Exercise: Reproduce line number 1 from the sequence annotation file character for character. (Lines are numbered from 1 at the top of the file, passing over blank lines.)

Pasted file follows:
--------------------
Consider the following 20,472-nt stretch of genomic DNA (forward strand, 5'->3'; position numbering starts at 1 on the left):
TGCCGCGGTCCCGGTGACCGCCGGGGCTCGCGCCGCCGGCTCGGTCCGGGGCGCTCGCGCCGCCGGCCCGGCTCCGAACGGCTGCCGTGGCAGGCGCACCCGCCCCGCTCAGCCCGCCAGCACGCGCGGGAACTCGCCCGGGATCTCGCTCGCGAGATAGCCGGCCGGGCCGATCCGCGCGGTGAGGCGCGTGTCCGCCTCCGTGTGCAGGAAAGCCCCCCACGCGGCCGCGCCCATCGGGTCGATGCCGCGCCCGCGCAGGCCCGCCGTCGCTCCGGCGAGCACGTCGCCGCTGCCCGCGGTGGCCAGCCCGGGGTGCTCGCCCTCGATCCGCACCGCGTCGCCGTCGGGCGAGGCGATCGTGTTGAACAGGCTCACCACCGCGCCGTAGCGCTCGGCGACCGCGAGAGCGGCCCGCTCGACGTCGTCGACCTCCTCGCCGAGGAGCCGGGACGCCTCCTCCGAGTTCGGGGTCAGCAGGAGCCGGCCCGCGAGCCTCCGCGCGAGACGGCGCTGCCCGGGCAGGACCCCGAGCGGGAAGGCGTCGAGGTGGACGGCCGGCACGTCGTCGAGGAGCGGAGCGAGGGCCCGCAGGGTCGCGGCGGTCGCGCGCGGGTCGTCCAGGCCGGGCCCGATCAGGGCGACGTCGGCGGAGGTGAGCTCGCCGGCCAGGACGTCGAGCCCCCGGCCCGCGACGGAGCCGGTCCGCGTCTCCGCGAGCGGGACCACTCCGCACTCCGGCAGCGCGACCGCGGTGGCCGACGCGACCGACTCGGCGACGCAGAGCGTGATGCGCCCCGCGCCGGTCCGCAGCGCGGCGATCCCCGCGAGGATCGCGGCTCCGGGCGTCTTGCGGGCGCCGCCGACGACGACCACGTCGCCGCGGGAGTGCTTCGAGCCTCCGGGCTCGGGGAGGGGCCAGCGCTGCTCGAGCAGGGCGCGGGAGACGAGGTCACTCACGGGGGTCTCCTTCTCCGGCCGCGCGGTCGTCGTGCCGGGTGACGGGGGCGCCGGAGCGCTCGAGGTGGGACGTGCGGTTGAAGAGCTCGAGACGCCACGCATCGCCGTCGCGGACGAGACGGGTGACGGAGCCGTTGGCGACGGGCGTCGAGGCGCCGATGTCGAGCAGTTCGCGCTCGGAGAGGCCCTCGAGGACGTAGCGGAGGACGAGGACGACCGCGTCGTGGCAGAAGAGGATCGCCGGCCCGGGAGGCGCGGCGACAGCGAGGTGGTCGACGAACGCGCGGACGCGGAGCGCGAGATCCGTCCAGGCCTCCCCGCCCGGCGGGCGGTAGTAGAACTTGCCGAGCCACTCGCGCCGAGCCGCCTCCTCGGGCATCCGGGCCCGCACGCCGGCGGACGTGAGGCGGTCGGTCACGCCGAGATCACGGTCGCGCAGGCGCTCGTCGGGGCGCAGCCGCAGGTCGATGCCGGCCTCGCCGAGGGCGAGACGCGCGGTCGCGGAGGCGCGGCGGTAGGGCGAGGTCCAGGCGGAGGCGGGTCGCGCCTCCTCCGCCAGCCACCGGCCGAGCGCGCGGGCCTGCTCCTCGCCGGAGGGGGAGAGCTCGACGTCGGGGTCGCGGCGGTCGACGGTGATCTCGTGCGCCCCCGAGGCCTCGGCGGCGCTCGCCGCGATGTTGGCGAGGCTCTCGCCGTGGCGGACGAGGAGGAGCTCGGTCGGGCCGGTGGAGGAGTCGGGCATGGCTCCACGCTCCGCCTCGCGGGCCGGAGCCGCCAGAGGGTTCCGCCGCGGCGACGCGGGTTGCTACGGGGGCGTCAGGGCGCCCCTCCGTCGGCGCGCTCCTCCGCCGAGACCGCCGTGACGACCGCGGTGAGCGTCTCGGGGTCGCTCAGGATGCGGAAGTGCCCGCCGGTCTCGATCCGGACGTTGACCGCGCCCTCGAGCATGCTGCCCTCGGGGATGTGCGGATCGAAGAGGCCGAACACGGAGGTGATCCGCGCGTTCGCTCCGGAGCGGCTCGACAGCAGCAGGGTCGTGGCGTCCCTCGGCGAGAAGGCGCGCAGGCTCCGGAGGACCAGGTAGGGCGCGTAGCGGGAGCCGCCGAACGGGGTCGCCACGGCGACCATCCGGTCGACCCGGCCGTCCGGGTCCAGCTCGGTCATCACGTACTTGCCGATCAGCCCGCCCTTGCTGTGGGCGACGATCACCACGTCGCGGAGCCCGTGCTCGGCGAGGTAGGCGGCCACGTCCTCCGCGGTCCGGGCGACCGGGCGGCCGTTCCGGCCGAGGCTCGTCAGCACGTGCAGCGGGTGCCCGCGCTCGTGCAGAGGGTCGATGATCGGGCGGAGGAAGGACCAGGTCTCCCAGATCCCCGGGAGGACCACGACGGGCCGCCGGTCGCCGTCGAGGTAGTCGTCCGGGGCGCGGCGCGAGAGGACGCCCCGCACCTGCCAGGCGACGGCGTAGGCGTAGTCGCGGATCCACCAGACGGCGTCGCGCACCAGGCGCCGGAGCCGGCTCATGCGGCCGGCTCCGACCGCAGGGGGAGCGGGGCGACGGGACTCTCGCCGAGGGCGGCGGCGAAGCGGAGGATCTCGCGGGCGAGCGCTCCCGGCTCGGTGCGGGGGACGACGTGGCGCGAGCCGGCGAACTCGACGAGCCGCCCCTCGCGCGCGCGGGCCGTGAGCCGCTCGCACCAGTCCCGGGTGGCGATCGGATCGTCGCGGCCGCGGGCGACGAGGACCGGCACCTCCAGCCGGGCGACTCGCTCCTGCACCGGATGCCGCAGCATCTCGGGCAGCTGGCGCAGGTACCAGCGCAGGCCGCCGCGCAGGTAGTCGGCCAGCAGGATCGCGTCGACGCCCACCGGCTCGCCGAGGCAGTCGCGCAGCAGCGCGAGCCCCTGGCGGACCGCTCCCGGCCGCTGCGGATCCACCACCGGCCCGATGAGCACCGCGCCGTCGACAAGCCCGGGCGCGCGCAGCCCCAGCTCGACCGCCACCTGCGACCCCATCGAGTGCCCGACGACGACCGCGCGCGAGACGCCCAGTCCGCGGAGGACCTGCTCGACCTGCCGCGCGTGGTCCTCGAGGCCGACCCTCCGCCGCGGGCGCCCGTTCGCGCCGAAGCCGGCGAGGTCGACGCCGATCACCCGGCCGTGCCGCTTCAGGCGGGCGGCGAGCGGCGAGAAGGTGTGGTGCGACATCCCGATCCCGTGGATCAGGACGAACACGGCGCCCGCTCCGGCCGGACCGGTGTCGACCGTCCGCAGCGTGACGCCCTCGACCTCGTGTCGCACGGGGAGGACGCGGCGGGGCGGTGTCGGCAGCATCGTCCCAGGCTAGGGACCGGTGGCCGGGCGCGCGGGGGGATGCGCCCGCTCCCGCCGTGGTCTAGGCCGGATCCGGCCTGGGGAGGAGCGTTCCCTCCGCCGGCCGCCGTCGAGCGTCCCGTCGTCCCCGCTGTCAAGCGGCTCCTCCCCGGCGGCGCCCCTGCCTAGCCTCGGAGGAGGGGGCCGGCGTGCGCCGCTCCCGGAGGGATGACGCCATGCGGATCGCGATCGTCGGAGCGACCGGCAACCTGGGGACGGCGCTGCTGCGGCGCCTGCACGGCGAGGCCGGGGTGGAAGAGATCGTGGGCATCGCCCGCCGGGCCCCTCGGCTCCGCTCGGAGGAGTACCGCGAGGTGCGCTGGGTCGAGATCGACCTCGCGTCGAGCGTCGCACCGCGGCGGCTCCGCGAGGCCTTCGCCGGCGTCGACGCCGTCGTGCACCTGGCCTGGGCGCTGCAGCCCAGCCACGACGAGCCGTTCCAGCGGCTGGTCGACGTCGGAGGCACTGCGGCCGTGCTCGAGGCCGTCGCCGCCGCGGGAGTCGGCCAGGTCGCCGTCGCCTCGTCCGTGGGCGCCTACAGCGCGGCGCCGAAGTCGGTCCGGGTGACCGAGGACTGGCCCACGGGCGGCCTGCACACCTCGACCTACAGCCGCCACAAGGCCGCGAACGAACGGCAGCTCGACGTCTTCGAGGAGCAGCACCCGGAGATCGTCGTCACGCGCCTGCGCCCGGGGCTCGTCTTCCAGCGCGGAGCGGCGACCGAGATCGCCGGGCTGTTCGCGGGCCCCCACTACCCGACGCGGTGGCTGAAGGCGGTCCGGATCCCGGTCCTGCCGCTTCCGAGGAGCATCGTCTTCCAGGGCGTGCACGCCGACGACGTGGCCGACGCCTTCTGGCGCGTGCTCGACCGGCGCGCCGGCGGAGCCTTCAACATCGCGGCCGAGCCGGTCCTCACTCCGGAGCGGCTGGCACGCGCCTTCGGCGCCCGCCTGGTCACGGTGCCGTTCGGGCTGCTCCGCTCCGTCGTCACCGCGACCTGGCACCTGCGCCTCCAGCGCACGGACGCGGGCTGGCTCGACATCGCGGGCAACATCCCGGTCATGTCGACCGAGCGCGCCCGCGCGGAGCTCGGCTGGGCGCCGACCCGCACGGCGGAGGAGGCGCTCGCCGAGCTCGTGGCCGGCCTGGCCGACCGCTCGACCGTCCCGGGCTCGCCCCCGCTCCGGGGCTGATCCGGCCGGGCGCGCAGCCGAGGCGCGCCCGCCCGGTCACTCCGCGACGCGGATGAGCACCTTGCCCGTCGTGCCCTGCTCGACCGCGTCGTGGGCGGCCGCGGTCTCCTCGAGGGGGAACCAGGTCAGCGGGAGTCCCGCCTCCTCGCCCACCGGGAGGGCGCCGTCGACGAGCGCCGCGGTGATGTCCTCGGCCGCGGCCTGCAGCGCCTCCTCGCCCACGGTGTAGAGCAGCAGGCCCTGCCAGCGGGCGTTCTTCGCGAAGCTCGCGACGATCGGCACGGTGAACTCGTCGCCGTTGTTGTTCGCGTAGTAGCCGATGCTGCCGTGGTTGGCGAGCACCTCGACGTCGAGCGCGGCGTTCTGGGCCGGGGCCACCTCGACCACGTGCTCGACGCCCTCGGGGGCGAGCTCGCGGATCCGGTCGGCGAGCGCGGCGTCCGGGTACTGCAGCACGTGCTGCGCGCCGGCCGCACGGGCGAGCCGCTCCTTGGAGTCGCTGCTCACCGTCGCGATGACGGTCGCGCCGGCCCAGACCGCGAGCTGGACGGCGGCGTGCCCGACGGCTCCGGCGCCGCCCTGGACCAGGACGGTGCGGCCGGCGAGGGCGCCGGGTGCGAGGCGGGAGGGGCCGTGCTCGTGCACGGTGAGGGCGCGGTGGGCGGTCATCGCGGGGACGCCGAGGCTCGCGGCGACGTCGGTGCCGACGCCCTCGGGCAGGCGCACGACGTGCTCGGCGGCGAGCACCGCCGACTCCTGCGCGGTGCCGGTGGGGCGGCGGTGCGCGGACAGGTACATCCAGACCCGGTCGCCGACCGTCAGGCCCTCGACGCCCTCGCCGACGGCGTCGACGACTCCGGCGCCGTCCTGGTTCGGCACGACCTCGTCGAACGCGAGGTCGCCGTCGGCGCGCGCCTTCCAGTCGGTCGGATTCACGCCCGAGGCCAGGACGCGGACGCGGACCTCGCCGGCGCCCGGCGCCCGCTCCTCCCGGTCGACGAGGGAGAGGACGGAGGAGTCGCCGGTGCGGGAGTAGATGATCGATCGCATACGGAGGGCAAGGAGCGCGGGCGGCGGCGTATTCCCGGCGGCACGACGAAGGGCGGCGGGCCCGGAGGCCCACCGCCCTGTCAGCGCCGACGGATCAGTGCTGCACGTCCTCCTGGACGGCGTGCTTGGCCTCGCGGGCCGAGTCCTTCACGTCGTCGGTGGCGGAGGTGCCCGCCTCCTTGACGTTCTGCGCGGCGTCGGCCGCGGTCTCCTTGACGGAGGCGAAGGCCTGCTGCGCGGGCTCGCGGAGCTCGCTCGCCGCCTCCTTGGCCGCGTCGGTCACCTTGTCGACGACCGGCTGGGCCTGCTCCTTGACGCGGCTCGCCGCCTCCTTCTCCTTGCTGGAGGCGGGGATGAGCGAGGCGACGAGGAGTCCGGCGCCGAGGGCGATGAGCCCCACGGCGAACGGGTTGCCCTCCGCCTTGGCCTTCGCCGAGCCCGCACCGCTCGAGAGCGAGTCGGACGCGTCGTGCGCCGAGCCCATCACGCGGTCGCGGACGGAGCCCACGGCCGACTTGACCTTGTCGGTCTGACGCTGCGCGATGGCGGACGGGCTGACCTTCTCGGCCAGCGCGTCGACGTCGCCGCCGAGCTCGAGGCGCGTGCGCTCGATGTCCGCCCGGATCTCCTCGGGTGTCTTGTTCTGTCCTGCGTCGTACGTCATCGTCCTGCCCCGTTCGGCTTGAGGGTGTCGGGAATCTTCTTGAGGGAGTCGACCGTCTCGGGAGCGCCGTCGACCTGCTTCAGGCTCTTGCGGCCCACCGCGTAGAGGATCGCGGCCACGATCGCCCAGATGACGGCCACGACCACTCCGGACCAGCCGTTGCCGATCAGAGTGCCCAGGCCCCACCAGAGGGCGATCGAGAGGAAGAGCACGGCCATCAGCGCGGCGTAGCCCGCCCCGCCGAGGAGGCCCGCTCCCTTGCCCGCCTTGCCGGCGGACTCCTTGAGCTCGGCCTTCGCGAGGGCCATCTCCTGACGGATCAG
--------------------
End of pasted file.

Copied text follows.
Consider the following 20,472-nt stretch of genomic DNA (forward strand, 5'->3'; position numbering starts at 1 on the left):